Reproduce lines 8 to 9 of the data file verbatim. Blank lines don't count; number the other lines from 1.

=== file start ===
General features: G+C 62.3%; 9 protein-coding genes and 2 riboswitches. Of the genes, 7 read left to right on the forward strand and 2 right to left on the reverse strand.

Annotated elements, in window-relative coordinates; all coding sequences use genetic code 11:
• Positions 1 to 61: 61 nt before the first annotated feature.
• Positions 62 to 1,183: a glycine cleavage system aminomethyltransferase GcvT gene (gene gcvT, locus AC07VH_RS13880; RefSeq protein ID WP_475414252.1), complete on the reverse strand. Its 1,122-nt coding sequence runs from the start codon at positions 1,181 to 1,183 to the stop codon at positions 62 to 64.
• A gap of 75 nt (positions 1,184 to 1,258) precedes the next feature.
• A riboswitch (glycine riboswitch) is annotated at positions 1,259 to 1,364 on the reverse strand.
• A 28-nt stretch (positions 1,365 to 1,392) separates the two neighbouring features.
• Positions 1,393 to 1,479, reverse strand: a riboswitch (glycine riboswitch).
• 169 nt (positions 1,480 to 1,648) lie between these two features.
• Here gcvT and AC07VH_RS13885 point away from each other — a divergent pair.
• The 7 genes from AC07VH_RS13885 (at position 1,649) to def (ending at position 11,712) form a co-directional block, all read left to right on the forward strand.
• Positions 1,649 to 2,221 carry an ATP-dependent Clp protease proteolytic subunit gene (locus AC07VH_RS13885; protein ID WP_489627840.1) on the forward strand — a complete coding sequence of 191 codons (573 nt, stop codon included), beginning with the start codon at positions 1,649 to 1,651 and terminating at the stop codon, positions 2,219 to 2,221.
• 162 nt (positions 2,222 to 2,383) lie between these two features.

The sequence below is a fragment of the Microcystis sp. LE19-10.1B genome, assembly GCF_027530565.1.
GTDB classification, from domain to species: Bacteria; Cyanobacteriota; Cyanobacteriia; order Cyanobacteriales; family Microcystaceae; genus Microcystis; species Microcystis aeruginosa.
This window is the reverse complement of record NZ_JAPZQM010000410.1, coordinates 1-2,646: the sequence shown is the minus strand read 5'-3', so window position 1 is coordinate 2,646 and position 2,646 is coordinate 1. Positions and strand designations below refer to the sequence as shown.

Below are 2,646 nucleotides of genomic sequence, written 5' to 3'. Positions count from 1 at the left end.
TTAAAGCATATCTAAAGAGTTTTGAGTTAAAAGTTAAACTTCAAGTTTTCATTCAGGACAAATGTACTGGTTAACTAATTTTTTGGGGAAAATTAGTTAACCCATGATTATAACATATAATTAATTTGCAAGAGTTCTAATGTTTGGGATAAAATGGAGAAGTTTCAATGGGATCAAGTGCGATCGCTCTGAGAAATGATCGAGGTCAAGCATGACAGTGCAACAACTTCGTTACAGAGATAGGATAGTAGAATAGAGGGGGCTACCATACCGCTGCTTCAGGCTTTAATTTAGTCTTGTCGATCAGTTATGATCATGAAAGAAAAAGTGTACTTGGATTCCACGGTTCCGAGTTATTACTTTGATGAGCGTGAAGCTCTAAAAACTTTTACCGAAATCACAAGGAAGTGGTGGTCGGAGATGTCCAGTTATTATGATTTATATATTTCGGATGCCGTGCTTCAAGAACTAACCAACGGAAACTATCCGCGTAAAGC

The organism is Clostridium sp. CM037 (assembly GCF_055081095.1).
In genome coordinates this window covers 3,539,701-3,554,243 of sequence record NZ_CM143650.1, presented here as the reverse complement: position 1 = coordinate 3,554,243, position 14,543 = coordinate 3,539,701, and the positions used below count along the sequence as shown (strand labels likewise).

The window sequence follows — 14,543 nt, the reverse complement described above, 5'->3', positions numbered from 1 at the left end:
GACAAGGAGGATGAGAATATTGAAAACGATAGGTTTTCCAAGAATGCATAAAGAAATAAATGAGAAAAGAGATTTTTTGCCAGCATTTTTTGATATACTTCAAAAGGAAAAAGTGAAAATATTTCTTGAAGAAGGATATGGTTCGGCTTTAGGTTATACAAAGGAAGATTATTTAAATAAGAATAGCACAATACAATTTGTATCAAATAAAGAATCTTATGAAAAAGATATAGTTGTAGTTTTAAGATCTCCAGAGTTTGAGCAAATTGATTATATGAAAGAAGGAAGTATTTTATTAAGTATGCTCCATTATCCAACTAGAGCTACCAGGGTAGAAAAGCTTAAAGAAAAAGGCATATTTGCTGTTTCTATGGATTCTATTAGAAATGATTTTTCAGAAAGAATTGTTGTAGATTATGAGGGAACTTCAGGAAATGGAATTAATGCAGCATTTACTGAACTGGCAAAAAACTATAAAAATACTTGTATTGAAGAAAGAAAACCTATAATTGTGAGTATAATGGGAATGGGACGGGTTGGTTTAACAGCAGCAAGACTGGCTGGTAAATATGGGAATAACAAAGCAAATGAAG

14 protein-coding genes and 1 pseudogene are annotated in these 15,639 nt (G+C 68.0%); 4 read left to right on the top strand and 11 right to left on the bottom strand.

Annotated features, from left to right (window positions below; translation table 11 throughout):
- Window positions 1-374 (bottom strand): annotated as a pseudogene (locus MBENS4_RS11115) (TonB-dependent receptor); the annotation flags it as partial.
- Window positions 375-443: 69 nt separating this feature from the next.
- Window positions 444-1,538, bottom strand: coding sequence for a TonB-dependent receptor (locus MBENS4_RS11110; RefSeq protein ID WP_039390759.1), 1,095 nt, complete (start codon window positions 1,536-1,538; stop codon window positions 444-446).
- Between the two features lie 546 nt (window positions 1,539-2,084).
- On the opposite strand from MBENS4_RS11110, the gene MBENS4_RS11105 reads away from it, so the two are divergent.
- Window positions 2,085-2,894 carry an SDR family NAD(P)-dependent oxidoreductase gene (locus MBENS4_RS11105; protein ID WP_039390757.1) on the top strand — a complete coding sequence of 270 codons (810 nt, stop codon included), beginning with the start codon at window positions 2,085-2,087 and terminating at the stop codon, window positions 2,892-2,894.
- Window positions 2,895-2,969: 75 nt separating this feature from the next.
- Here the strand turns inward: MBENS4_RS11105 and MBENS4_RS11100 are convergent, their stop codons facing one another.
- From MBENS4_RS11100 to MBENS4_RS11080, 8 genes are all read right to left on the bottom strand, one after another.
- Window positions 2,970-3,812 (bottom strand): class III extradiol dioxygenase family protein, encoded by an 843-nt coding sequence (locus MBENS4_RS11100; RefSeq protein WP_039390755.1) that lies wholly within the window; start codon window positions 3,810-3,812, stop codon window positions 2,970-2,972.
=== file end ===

• Positions 1,393 to 1,479, reverse strand: a riboswitch (glycine riboswitch).
• 169 nt (positions 1,480 to 1,648) lie between these two features.